Poison Ivy

Beware of Poison Ivy

Poison ivy can spread urushiol to skin in all seasons. Have you ever heard the old adage, “leaves of three, let it be”? The sap on the plant’s leaves, called urushiol, often causes an allergic reaction and rash. The stalk of the middle leaflet is much longer than the two side leaflets and the edges can be smooth or coarse toothed. The surface can be glossy or dull.

Poison ivy doesn’t just grow in and near the woods, it can grow in sidewalk cacks, vacant lots and other nooks and crannies throughout cities, beach towns, and suburbs.

Poison ivy is found in every state, except Alaska and Hawaii. You can get a rash even in the winter when the plant has lost all of its leaves. 

Spring and summer are the seasons when poison ivy is most dangerous. During spring and summer, poison ivy plants have plenty of sap, urushiol, that produces the rash, blisters and itch.

Urushiol resides inside the plants, so brushing against the plant doesn’t cause a reaction. When the plant is damaged, the urushiol is released. It can stick to pets and garden tools and other objects in the yard. Quick cleansing may prevent rash and itching. Cleansing your skin doesn’t help if the urushiol has penetrated the skin for more than 10 minutes, but cleansing your skin can help it from spreading. If possible, cleanse your skin outdoors with water and generous amounts of isopropyl (rubbing) alcohol. After these two cleansing steps, you can go inside and take a regular shower with soap and water.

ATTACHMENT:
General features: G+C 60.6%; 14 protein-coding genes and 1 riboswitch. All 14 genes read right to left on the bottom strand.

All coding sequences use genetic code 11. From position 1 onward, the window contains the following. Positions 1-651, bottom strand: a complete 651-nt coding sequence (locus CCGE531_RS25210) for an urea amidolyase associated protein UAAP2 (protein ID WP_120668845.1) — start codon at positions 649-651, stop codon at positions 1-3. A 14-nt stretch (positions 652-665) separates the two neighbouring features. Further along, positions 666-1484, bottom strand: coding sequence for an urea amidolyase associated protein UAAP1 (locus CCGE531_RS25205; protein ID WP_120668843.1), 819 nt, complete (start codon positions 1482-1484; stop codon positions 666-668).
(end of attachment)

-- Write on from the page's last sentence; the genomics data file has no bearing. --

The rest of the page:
A rash will appear where the urushiol has touched your skin. Rashes, blisters and itching normally disappear in 14 to 20 days without any treatment. Wet compresses or soaking in cool water may give some relief to the itching, but mostly oral antihistamines relieve the itching. Scratched blisters could cause an infection because fingernails carry germs.

Over the counter topical corticosteroids, or hydrocortisones, such as Cortaid and Lanacort, are safe and effective for temporary relief of itching. For severe cases, contacting a Dermatologist as soon as possible is recommended.

You will need to put your washer on the hottest setting when washing clothes exposed to urushiol. Use a full scoop of detergent. Dry cleaning is the most effective way to remove urushiol from clothes. 

Air is helpful to healing poison ivy or oak rash, so leave your skin uncovered when sleeping. If a sterile bandage is used, apply it loosely so that oxygen can reach the surface of the skin.

Wear vinyl or cotton gloves when handling or washing items that have touched poison ivy. Urushiol penetrates rubber gloves.

Apply a cortisone crème or ointment (Cortizone 10) for the first few days. Apply calamine lotion or creams containing menthol. Take oral antihistamines, such as diphenhydramine (Benadryl), which may also help you sleep better.

Ortho GroundClear Vegetation Killer works well to kill poison ivy permanently. A more natural approach is to apply white vinegar using a large spray bottle. Caution, even the urushiol toxin of a dead poison ivy plant can remain active up to 5 years. Poison ivy roots are bright green in the summer and rust-colored in the winter when the plant becomes dormant, but a rash is still possible.

Posted in Health.